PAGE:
Everything you have heard to date about Business Process Management is wrong, says Lombardi president Phil Gilbert. BPM is not about SOA, or BRM, in fact, it is not about a technology at all! It's about reclaiming the business by the business and for the business; a business that's been stolen by technologists over the past 40 years.
Before computers, business processes were owned by business people. For example, processes, and the data that powered those processes - from accounts payable to product development - were all owned by the business. With the introduction of computers, all of the information that drives processes became lines of code or bits in a file, held hostage by IT. With the proliferation of IT, there can now be multiple references to one given document such as an individual invoice when previously there was only a single paper document. This complexity has meant that IT became the focus, not the process that it should have been serving. Business process management is not a new tool to "align business and IT"; instead it is about business taking control of its technology assets so that it can participate in the creation, change and management of its processes. The major transformation that is now starting to be seen across companies around the world is that business people are actually becoming empowered to understand and constantly improve their own processes.
To achieve this requires every person to develop a direct connection to every process and all the assets that that process moves around. But people don't do processes, they do tasks. Implementing an effective business process management strategy therefore requires you to connect those tasks to the process activities, and by extension to the processes, so that each individual can understand how they contribute to the mission of the organiszation. This connection of what a person does to the outcome the organisation achieves in the marketplace has been lost due to IT. BPM can bring that back.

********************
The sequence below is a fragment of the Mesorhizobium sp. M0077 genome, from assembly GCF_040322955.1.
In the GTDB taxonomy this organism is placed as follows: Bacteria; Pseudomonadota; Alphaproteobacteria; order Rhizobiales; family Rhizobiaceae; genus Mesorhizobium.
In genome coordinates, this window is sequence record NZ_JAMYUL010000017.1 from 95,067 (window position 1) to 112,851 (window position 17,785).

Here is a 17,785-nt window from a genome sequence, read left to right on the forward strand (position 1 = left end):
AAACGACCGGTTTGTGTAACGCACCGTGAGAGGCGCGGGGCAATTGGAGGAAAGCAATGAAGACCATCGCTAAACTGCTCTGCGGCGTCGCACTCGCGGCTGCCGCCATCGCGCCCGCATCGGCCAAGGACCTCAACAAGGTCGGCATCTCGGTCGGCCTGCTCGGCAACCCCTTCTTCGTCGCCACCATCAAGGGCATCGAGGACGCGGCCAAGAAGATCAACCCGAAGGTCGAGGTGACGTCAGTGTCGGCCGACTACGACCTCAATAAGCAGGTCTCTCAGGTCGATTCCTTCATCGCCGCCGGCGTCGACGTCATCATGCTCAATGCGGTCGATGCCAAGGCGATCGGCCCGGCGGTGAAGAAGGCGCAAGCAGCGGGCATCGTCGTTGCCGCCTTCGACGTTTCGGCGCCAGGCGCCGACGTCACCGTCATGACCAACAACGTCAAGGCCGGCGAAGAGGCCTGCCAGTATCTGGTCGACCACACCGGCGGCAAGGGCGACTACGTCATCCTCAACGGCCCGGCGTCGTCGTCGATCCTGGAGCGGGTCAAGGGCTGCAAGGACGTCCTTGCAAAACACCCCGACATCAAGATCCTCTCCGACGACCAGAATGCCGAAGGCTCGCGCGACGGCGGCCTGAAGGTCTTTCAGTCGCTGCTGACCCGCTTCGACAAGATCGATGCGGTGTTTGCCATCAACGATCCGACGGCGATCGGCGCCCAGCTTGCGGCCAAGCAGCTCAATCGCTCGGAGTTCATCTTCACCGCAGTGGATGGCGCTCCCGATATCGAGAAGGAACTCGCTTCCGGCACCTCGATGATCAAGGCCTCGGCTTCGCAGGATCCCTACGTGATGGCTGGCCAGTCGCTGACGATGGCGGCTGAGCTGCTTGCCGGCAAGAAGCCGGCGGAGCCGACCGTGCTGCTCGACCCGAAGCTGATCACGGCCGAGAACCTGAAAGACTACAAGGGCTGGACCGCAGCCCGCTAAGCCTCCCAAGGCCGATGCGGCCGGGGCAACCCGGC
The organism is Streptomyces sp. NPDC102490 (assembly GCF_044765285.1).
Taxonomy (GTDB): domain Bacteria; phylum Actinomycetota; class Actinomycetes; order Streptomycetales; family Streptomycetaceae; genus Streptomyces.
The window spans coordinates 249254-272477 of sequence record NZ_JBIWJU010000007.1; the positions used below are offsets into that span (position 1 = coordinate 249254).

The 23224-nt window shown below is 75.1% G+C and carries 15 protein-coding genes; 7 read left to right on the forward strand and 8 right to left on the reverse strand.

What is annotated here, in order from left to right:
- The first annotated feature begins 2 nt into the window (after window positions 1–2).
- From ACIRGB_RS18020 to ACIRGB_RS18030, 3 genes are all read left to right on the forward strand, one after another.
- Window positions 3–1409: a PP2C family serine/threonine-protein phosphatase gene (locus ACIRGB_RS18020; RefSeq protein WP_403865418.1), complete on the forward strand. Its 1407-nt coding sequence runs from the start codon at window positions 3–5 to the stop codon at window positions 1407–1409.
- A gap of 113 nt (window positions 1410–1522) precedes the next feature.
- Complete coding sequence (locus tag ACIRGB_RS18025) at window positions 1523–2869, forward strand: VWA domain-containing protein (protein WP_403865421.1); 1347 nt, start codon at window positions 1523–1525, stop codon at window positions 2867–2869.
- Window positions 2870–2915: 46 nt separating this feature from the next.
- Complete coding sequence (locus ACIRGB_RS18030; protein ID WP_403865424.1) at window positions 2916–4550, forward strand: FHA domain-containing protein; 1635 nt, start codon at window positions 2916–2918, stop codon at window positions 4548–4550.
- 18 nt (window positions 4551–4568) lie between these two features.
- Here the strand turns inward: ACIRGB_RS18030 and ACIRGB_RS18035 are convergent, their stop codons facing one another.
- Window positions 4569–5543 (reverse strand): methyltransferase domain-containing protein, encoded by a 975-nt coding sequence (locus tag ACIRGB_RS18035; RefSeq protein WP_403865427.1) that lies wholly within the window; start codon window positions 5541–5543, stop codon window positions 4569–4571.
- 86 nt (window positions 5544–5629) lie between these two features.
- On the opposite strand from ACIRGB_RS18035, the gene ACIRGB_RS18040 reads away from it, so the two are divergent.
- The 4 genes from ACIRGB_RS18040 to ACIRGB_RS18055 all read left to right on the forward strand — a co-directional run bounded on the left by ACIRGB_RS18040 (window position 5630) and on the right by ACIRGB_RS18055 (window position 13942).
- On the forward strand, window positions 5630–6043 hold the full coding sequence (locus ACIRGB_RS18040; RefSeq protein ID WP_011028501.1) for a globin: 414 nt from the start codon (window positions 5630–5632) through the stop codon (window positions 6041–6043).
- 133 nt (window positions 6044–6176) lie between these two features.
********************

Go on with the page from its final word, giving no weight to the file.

How do we do this? Over the next twenty-five years, social technologies will play an increasingly important role in the enterprise. Bringing BPM to every desktop and into every business person's hand will require new ways to collaborate - in structured forms - around their tasks, and will give that insight into how that task fulfils an important element of the company's mission. Social technologies have the potential to give individuals that and in doing so will drive increased productivity. For the first time, such technologies present an opportunity to connect individuals to encourage faster business improvement, in structured ways, in real-time. Microsoft Access, Lotus Notes, and, today, Sharepoint have created multiple databases and only increase confusion.
Real BPM seeks to align rationalised data around disparate processes, and using social technologies to tie all that together in ways that real folk can understand. Unlike the old fashioned paper-based suggestion box where the idea might be looked at in a week, a month or perhaps a year's time and the idea might be acted on eventually. The social technologies enable the user to know how many suggested improvements there are, when they were submitted, which ones have been implemented and what the impact of acting on the suggestions has been.
If you're thinking about BPM, don't get fooled about rules or "automation" or any other technology buzzword. BPM is about reasserting ownership of the company's assets. It's a battle worthy of being fought, and over the next decade will determine the best companies in the world.
About the author:
Phil Gilbert is Lombardi’s President and oversees the operational responsibility of its Global Business Solutions group. He was formerly Lombardi’s executive vice president of products and CTO
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